IDF Southern Command Cold to Proposal of Underground Barrier to Thwart Gaza Tunnels

Army discussing $2.3-billion project to prevent and identify tunnels reaching from Gaza into Israel, but a senior officer warns it could still be bypassed.

Gili Cohen
Gili Cohen
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An Israeli soldier inside a tunnel uncovered in Gaza.
An Israeli soldier inside a tunnel uncovered in Gaza. Credit: Reuters
Gili Cohen
Gili Cohen

The IDF's Southern Command is objecting to the idea of erecting an underground barrier to prevent the digging of more attack tunnels from the Gaza Strip into Israel.

Over the past week, the Southern Command and Gaza Division have been discussing possible technological methods to locate tunnels or prevent them from reaching Israel.

According to a senior IDF commander, the army is currently considering three possibilities – some have to do with identifying the digging of a new or existing tunnel, and some suggest a physical, underground barrier.

The army has been trying to come up with technological solutions to the tunnels issue for the past decade. Some equipment has been deployed in the area around Gaza, with the aim of identifying underground tunnels – but so far with no real success.

According to the army's data, about 400 million shekels ($117 million) was invested in research and development in this field since 2007 – meaning less than 50 million shekels a year.

The IDF also believes that currently available technology cannot provide a fully reliable method of locating underground tunnels and tunnel routes.

One option that was raised was erecting a kind of a piled wall – a deep underground fence stretching along the 65-kilometer Gaza border. The Southern Command, however, objects to the idea, mainly for budget reasons.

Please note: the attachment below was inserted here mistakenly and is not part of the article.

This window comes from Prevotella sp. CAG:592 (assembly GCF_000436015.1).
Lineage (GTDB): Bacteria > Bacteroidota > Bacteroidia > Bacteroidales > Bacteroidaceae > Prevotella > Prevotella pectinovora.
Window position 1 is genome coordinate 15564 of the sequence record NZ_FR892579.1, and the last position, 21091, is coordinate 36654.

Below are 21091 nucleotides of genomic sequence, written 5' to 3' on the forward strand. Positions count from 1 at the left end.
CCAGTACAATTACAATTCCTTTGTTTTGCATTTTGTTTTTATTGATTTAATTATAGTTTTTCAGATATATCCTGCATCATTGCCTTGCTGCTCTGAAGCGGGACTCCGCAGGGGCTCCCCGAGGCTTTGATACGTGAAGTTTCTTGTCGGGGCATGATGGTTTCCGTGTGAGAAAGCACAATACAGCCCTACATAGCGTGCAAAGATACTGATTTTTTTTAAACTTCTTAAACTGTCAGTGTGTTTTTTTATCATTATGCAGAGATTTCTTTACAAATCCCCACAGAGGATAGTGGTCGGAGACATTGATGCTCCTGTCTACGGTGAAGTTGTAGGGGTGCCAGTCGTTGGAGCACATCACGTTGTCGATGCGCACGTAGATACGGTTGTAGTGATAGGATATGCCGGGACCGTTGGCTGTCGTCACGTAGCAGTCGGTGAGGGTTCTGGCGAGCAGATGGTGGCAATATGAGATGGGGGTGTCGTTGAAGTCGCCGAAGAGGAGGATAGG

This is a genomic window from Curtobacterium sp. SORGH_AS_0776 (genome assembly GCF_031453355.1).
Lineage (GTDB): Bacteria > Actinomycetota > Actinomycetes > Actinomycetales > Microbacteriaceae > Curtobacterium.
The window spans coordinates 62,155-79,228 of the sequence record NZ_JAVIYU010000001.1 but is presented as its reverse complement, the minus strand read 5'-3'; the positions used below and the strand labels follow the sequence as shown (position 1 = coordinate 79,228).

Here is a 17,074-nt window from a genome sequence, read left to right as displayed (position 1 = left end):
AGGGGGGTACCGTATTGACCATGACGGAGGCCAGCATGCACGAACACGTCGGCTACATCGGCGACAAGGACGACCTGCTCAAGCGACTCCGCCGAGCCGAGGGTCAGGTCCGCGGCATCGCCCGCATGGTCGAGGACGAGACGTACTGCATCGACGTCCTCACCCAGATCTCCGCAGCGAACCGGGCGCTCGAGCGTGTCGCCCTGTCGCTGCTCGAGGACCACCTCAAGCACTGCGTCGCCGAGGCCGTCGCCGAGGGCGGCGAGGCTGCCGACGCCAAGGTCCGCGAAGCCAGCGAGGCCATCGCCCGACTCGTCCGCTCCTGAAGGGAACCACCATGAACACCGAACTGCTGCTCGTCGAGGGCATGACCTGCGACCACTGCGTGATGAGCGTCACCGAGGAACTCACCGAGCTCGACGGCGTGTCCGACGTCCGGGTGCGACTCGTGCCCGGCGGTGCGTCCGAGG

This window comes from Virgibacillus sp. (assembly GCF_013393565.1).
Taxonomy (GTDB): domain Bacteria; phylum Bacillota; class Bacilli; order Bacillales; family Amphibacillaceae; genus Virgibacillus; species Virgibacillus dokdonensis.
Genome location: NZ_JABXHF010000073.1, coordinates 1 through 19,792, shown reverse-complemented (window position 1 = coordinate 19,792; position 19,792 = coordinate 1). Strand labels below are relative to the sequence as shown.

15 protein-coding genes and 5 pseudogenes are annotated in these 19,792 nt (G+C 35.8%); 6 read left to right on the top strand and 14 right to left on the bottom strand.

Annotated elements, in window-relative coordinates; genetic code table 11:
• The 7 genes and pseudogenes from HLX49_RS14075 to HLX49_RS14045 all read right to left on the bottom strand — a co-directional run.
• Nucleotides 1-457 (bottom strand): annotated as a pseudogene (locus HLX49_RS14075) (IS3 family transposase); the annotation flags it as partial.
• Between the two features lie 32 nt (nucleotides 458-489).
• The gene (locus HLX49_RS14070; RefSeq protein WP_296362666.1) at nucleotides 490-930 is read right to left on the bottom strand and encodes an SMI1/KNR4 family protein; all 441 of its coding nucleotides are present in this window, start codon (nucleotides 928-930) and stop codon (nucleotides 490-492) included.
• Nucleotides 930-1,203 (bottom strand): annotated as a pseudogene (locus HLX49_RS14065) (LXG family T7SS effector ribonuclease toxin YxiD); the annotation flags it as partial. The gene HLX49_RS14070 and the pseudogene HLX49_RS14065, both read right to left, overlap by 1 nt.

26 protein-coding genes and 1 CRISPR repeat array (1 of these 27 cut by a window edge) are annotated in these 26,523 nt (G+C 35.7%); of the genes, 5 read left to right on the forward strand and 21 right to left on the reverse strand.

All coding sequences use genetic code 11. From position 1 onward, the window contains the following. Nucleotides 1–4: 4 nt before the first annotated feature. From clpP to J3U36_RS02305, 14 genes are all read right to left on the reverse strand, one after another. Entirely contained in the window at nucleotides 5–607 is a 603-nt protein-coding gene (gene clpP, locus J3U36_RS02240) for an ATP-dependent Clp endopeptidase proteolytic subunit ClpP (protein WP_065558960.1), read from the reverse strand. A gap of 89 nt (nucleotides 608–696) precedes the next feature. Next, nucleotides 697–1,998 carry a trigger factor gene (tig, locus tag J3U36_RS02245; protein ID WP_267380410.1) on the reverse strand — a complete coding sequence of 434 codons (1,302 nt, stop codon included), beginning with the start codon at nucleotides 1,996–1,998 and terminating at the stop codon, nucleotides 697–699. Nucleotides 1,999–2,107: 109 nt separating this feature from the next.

According to a senior officer, such a project could cost up to 8 billion shekels ($2.3 billion), and would include both constructing the fence to a depth of dozens of meters below ground and positioning detectors to identify attempts to bypass the barrier.

The officer claimed, however, that since this solution would not be "bypass-proof," the technological solutions must be accompanied by military capabilities to counter the tunnels – which would also serve a deterrent against using them to carry out terror attacks.

As the military discusses the "day after" the Gaza conflict, the Gaza Division wants to maintain a perimeter west of the fence, where IDF troops could operate. In the past, the reasoning for such a perimeter was the threat of IEDs; now, it's the threat of tunnels.

The border between the Gaza Strip and Israel was reconstructed three months ago, at a cost of 25 million shekels. An officer in the Gaza Division said the decision was made by the IDF's Chief of Staff Benny Gantz, and included the addition of some intelligence equipment along the border, "when we realized the threat is not on the fence, but behind it, deeper inside the Strip."

After the troops' departure from Gaza on Tuesday, the army is now focusing on repairing the fence, which was damaged during the fighting. "It's not just a fence – we built an operational space, and the barrier is part of it," the officer said. "However, I want a space where the civilian public can feel a sense of security, and not that it's living under siege."

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